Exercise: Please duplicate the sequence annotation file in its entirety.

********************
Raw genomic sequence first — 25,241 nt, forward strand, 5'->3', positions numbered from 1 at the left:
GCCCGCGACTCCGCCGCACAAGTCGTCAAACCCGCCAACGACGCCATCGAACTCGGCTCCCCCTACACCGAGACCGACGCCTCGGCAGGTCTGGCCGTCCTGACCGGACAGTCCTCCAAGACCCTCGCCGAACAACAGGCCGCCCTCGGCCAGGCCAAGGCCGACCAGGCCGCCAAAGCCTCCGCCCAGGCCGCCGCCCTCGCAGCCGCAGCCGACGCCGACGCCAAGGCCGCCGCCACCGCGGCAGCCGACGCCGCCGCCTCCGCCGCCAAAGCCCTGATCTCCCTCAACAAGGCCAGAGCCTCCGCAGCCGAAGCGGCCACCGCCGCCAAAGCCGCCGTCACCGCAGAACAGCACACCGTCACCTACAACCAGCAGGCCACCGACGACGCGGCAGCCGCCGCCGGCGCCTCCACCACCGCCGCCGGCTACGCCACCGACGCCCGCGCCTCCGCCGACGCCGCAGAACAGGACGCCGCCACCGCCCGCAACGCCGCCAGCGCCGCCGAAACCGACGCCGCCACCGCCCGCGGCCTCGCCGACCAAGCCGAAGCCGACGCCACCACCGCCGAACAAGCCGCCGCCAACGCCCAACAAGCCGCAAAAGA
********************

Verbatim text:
Raw genomic sequence first — 25,241 nt, forward strand, 5'->3', positions numbered from 1 at the left:
GCCCGCGACTCCGCCGCACAAGTCGTCAAACCCGCCAACGACGCCATCGAACTCGGCTCCCCCTACACCGAGACCGACGCCTCGGCAGGTCTGGCCGTCCTGACCGGACAGTCCTCCAAGACCCTCGCCGAACAACAGGCCGCCCTCGGCCAGGCCAAGGCCGACCAGGCCGCCAAAGCCTCCGCCCAGGCCGCCGCCCTCGCAGCCGCAGCCGACGCCGACGCCAAGGCCGCCGCCACCGCGGCAGCCGACGCCGCCGCCTCCGCCGCCAAAGCCCTGATCTCCCTCAACAAGGCCAGAGCCTCCGCAGCCGAAGCGGCCACCGCCGCCAAAGCCGCCGTCACCGCAGAACAGCACACCGTCACCTACAACCAGCAGGCCACCGACGACGCGGCAGCCGCCGCCGGCGCCTCCACCACCGCCGCCGGCTACGCCACCGACGCCCGCGCCTCCGCCGACGCCGCAGAACAGGACGCCGCCACCGCCCGCAACGCCGCCAGCGCCGCCGAAACCGACGCCGCCACCGCCCGCGGCCTCGCCGACCAAGCCGAAGCCGACGCCACCACCGCCGAACAAGCCGCCGCCAACGCCCAACAAGCCGCAAAAGA